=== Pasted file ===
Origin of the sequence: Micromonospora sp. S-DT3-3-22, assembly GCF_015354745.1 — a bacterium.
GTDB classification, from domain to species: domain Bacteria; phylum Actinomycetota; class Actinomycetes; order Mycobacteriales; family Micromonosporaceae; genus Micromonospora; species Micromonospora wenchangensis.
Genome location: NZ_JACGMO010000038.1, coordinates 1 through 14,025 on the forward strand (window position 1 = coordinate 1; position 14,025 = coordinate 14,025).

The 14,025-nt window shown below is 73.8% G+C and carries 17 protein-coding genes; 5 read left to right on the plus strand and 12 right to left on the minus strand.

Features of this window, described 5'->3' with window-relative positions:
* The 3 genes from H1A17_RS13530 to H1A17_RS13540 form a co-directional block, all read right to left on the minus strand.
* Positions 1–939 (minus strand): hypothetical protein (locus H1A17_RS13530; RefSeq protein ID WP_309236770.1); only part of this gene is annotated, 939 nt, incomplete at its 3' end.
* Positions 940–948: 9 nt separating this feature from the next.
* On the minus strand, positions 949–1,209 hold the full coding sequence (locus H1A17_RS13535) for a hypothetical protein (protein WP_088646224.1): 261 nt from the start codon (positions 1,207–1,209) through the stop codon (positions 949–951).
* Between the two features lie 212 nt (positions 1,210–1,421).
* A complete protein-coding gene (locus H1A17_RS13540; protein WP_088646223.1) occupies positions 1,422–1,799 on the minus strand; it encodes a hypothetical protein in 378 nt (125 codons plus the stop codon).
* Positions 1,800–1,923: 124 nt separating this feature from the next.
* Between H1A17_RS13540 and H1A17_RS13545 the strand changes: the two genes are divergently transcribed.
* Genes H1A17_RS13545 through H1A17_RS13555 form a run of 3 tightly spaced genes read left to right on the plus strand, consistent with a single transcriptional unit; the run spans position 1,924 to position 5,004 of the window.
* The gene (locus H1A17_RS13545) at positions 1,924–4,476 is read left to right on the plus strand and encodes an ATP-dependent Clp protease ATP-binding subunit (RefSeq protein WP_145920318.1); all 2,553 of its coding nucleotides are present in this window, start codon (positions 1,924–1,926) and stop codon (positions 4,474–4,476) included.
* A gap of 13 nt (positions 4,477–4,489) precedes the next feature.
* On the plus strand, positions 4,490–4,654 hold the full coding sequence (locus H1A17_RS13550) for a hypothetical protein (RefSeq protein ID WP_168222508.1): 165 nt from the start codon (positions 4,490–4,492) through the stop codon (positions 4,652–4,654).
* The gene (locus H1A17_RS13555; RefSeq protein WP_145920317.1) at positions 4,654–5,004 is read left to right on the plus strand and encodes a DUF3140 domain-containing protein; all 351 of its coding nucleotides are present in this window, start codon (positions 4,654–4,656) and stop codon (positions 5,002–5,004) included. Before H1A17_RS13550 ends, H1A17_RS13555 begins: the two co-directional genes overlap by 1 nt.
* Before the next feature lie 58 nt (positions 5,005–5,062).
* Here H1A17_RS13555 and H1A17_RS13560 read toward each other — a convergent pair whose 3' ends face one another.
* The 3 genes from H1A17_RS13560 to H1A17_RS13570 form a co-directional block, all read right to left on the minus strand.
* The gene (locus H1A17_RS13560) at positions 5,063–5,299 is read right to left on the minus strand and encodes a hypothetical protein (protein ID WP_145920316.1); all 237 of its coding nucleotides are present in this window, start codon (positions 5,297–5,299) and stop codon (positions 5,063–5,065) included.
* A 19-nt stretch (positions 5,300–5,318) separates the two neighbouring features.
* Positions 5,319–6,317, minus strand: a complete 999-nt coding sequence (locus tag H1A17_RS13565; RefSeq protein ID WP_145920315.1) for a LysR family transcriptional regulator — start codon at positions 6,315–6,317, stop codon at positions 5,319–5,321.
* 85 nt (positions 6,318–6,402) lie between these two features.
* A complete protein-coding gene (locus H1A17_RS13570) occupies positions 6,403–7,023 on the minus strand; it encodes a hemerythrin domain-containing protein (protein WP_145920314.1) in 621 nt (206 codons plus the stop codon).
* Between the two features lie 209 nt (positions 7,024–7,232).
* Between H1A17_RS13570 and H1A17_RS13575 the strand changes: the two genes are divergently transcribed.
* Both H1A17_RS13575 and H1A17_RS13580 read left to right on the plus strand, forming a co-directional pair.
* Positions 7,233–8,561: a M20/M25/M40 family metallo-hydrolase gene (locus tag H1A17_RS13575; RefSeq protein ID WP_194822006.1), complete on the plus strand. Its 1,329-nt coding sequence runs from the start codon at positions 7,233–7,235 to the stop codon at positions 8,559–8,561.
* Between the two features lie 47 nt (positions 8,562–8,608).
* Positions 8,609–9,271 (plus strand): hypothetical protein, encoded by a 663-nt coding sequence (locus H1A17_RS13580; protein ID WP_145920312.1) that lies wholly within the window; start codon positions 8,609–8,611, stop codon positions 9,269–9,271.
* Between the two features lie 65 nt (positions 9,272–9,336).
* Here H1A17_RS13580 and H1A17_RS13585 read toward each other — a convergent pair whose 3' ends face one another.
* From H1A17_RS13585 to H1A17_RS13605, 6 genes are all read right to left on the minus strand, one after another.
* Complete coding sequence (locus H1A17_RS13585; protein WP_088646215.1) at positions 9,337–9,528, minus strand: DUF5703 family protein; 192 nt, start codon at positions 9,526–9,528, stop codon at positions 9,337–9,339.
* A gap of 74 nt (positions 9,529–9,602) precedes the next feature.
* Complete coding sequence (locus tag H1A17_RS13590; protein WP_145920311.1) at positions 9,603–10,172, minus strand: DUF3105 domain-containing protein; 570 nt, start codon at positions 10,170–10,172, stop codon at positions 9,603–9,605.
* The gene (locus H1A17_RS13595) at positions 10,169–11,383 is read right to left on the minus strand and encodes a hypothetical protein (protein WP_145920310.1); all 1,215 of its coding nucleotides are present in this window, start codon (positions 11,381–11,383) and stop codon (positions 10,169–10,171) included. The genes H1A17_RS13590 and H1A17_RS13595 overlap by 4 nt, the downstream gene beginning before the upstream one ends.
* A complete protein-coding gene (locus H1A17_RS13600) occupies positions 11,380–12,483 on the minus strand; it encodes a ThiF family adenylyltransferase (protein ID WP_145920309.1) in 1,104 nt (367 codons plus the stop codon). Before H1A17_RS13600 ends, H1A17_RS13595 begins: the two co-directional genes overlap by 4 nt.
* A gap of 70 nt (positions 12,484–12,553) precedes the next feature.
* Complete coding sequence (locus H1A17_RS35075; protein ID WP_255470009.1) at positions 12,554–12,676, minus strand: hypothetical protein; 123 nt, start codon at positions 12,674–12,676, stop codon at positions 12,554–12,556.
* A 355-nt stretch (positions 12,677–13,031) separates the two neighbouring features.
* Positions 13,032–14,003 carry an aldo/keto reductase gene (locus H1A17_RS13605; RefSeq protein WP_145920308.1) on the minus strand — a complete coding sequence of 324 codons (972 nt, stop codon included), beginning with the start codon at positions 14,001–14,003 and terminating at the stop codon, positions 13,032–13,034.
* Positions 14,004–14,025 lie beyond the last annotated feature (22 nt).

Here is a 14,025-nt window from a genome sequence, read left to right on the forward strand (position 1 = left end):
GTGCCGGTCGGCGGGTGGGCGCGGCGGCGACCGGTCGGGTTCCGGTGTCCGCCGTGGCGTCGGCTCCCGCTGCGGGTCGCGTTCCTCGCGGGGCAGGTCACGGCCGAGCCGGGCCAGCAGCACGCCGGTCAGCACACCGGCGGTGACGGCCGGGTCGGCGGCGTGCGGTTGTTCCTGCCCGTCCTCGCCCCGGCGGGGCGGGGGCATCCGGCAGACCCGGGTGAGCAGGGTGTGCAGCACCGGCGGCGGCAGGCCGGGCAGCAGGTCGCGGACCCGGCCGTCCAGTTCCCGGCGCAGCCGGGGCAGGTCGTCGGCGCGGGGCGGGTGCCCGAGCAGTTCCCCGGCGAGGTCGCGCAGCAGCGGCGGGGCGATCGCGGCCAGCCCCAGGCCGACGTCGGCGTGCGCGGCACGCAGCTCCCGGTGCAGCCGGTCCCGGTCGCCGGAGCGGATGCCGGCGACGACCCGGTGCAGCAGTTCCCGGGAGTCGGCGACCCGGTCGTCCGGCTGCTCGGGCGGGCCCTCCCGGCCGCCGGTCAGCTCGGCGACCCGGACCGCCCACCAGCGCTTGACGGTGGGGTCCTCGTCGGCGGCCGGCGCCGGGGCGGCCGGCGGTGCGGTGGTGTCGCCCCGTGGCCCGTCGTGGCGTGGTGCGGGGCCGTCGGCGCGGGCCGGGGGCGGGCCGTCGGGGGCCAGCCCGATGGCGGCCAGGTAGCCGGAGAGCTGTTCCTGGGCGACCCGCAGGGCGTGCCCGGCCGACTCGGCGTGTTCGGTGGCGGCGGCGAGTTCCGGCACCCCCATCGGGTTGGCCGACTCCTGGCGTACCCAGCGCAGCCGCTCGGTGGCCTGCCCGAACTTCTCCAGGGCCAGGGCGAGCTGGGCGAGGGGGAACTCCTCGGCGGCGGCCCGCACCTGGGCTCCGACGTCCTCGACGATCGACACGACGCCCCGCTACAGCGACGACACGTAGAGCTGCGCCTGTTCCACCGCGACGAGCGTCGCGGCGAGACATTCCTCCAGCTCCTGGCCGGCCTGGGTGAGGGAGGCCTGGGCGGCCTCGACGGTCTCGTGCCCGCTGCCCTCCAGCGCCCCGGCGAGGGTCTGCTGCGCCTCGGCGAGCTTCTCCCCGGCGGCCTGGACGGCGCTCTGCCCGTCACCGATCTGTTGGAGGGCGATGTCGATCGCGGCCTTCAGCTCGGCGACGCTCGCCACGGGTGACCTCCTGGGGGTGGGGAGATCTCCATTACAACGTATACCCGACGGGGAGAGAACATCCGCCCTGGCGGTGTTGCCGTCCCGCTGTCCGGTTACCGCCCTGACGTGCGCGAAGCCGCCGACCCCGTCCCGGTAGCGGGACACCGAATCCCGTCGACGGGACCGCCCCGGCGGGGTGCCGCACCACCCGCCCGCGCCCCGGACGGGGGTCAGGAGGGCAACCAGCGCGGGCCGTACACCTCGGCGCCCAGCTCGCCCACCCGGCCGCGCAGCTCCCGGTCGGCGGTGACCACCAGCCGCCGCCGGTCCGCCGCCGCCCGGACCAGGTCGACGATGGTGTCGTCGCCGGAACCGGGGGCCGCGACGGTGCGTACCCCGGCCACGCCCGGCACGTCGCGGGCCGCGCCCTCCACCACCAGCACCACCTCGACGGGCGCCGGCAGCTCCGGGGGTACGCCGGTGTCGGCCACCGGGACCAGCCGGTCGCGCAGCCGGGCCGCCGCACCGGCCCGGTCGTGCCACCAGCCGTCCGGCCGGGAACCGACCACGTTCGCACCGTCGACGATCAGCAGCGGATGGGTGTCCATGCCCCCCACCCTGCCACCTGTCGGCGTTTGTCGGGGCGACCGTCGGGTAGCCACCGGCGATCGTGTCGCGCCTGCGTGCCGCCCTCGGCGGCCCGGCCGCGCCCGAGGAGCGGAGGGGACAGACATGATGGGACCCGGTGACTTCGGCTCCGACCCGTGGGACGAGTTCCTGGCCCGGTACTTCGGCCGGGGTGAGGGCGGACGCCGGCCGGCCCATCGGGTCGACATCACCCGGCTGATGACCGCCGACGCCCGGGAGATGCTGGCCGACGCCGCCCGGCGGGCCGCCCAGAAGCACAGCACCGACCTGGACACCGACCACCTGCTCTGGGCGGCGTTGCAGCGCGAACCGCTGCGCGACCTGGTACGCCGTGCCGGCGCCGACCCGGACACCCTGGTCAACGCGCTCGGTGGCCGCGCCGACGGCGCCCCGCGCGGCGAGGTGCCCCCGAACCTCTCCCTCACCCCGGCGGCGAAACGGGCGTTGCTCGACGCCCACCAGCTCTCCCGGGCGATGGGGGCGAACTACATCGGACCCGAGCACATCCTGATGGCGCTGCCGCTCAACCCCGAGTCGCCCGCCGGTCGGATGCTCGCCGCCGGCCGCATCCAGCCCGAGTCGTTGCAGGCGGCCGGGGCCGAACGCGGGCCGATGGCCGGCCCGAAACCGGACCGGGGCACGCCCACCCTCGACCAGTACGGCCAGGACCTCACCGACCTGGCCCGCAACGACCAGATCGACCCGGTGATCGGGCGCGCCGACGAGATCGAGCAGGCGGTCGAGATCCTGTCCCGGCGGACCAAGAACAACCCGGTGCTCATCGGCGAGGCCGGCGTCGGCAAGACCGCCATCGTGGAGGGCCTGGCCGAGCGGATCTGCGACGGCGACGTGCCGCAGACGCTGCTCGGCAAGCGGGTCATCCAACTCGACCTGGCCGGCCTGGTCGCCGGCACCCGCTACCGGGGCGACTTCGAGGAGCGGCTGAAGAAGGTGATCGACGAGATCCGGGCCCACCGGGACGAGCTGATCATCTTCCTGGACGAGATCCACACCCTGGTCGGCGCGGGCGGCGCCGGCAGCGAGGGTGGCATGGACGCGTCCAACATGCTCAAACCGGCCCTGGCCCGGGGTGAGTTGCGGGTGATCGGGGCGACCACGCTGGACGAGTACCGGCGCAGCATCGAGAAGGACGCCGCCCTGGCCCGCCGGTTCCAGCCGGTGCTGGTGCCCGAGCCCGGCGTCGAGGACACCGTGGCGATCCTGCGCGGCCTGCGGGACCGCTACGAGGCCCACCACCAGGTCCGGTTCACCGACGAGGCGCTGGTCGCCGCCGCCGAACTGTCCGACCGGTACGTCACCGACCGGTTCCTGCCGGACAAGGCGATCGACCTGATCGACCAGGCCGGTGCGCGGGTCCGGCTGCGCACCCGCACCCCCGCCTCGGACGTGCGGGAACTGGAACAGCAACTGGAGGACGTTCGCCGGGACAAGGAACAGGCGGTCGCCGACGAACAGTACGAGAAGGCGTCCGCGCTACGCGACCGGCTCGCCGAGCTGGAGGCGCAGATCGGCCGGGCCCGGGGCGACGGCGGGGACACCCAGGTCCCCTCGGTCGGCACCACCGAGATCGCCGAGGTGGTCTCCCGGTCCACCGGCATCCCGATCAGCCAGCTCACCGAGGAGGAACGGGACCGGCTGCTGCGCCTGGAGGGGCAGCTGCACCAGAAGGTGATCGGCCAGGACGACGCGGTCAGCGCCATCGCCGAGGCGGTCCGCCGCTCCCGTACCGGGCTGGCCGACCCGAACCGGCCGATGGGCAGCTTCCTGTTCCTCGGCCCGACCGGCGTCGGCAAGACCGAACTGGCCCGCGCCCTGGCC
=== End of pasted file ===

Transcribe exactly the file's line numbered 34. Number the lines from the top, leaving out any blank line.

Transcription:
* Here H1A17_RS13580 and H1A17_RS13585 read toward each other — a convergent pair whose 3' ends face one another.